Keel, though, did not address Pata's continued presence in Denver. She is still participating in the convention, sitting in the section reserved for NCAI delegates from Alaska -- her home state -- during the entirety of Monday's session. She also appeared at a Violence Against Women Act task force meeting on Sunday, just a couple of days after sharing her own intensely personal story about being a survivor of abuse.

Indianz.Com Video by Kevin Abourezk: Jacqueline Pata of National Congress of American Indians addresses the Alaska Federation of Natives

Keel also did not entirely explain what happened to Dossett, who had worked at NCAI since 1995, serving as its general counsel, a role with widespread influence in Indian law and policy. Despite his reassignment as "senior" attorney this summer, he was still scheduled to appear at the convention to talk about his high-profile work on U.S. Supreme Court cases affecting tribal rights. He was only taken off the agenda after he was ousted from NCAI on October 3.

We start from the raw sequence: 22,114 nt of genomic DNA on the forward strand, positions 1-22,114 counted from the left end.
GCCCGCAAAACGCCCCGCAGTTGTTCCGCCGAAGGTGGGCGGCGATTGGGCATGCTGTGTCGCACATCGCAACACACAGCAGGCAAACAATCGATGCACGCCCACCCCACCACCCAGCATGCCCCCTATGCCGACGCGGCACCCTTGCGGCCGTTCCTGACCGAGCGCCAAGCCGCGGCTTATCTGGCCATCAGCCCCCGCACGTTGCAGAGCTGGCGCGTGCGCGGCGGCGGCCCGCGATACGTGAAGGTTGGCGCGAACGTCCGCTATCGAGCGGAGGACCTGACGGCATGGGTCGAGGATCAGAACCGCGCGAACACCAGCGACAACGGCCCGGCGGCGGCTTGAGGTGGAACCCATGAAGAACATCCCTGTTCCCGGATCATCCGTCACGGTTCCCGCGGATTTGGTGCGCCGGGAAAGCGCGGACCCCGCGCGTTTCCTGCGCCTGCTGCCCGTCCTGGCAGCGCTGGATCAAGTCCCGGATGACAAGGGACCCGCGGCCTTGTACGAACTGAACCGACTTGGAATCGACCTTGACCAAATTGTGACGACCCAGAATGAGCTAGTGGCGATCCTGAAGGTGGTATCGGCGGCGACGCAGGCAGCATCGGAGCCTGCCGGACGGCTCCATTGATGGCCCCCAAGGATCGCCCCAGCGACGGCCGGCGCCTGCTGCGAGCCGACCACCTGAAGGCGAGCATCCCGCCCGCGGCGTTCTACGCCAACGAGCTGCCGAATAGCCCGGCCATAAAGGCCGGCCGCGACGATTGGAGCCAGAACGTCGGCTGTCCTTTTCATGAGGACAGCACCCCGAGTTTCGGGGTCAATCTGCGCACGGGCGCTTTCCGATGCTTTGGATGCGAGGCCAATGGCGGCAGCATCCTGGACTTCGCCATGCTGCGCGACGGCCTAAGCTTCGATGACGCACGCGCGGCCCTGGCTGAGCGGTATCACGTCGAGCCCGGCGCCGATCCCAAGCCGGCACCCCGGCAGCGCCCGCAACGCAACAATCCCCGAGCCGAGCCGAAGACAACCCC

The lack of clarity have some in Indian Country seeking further action. While Harold Frazier, the chairman of the Cheyenne River Sioux Tribe, said he was pleased with Pata's suspension, he said it wasn't enough.

"I am disappointed with the fact that there is not an independent investigation being done," Frazier, who unsuccessfully ran for president against Keel at last year's convention, said on Monday. "There are still some foxes in the hen house that are part of the problem."

"There is much more work that needs to be done to make NCAI a powerful organization capable of protecting future generations," said Frazier.

The accountability sentiment was shared by Shaun Chapoose, a council member from the Ute Tribe, whose leadership has previously called on NCAI to hire a new executive director. As the first day's proceedings were about to close, he issued a challenge to Keel, urging the organization to take a much stronger stance on critical issues.

"I think all of us in Indian Country are fed up with the song and dance," asserted Chapoose, who noted that tribes are fighting the same controversies -- including termination of trust lands and takings of their trust resources -- that NCAI was supposed to address when it first came together here in 1944.